Greek Relativity Conference, NEB-X

Kostas Kokkotas and Nick Stergioulas, Aristotle University of Thessaloniki, Greece,

The 10th Greek Relativity meeting has been hosted by the Thessaloniki group in Kallithea, Chalkidiki, an idyllic sea resort near Thessaloniki, from May 29 till June 2, 2002. The series of meetings of the Greek relativity community, named NEB (New Developments in Gravity), was initiated by Basilis Xanthopoulos in 1984. Since then, every second year Greek Relativists working either in Greek universities or abroad meet to present their research work and to discuss recent developments in gravity.

This year's meeting ( increased international participation with respect to the previous ones, in an attempt to promote NEB into a regional meeting for South-East Europe. Several of the world's top relativists were invited and delivered plenary talks in Cosmology, Mathematical Relativity, Relativistic Astrophysics, Gravitational-Wave Detection and Quantum Gravity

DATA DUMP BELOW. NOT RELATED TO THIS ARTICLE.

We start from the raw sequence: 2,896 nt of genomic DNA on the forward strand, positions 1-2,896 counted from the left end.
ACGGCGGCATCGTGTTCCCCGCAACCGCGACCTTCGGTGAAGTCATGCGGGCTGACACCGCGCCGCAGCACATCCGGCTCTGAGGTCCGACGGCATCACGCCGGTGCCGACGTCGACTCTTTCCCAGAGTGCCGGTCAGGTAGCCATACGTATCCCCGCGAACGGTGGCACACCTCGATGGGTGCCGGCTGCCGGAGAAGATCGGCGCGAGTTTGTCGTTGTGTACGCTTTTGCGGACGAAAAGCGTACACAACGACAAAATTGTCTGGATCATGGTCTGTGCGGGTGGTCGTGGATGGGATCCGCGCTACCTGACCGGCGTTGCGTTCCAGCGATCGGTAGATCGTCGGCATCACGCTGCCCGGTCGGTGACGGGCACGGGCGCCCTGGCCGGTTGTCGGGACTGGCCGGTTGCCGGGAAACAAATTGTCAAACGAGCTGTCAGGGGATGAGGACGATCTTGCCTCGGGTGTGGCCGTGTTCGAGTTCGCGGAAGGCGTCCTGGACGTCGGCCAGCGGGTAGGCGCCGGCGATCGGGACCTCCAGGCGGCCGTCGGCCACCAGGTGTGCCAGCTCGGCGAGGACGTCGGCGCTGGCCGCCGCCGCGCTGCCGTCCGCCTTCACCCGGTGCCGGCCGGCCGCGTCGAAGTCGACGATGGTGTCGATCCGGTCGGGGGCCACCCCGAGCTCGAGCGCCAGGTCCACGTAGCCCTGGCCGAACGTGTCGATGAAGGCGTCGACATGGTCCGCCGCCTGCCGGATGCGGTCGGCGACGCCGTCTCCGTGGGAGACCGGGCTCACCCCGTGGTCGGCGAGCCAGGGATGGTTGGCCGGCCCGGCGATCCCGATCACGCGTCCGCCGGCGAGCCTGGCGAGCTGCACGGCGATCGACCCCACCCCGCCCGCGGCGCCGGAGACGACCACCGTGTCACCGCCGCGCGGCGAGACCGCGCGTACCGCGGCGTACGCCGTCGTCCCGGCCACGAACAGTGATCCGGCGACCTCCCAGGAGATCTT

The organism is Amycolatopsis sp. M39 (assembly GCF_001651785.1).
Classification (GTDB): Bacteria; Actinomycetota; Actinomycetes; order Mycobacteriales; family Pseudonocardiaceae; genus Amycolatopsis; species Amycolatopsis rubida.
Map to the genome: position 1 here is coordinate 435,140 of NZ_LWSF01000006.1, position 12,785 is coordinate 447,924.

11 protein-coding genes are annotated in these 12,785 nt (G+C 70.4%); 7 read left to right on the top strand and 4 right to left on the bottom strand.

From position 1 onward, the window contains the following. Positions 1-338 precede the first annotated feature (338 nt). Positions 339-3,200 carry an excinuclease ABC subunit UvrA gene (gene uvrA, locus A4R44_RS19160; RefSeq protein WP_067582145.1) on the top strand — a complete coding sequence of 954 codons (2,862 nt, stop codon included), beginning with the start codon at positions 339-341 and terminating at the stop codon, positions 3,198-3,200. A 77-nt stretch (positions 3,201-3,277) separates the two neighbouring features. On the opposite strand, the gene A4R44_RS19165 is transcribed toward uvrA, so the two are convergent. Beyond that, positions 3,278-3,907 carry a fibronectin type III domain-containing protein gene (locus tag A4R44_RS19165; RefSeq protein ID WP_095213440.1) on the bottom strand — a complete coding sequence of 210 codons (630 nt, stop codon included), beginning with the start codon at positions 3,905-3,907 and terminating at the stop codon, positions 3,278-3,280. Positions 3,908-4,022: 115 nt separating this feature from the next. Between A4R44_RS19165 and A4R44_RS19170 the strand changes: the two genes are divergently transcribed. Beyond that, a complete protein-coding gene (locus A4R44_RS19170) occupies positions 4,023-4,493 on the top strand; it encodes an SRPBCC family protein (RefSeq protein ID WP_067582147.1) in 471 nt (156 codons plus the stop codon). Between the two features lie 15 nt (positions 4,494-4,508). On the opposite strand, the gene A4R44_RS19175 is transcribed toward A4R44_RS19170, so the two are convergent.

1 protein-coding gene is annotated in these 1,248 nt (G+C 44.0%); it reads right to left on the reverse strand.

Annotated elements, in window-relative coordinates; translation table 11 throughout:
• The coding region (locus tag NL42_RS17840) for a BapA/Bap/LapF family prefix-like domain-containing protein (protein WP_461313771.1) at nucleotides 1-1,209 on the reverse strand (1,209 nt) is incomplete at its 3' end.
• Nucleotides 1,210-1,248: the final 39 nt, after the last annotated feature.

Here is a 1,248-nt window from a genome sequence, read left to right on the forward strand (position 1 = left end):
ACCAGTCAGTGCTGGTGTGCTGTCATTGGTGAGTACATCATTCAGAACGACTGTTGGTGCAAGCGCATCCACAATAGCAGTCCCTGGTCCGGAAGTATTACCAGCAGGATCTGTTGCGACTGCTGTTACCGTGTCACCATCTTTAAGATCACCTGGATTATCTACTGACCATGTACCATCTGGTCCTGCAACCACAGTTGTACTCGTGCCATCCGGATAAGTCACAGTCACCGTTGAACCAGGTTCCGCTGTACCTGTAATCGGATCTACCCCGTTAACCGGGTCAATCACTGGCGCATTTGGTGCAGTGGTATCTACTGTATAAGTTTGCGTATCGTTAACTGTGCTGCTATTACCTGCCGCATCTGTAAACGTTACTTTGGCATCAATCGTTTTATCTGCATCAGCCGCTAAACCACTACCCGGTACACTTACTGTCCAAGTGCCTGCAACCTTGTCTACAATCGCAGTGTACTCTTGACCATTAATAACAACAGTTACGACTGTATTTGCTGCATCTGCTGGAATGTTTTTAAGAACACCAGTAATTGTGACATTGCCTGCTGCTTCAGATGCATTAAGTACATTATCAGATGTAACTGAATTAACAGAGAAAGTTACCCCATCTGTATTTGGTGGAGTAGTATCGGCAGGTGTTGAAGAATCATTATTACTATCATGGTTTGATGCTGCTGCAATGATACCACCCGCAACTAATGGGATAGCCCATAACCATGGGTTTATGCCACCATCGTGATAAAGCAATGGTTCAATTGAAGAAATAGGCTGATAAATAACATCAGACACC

In the first session, the focus was on Cosmology and Brane Gravity. Roy Maartens gave a review talk on the geometry, dynamics and perturbations of brane-world models. The simplest of these models are able to reproduce the predictions of general relativity at low energies, while introducing interesting new features at high energies - for example in the very early universe, or during gravitational collapse to a black hole, or in cosmic ray showers. A new method for constructing branes of any dimensionality was presented by Nikolaos Batakis while Georgios Kofinas showed an analysis of the induced brane dynamics, when the intrinsic curvature term is included in the bulk action. The invariant description of Bianchi-homogeneous 3-spaces, by considering the action of the automorphism group in the configuration space of real, symmetric and positive definite $3 \times 3$ matrices, was the subject of the talk of Theodosios Christodoulakis. The session continued with Nicolaos Spyrou, who presented work on the conformal-invariance approach of hydrodynamical flows in cosmological models. Leandros Perivolaropoulos in his talk showed that the redshift of pressureless matter density due to the expansion of the universe, generically induces small oscillations in the stabilized radius of extra dimensions (the radion field); low-frequency oscillations lead to oscillations in the expansion rate of the universe, which could naturally resolve the coincidence problem. A dynamical systems approach to scalar field cosmologies has been presented by John Miritzis, who analyzed general mathematical properties of the differential equations describing the evolution of FRW models. Argyris Nicolaidis described how experiments may yield proof of the existence of extra dimensions of space, and Christos Eleftheriadis concluded the session with a presentation of the CAST experiment at CERN, aiming at the detection of axions.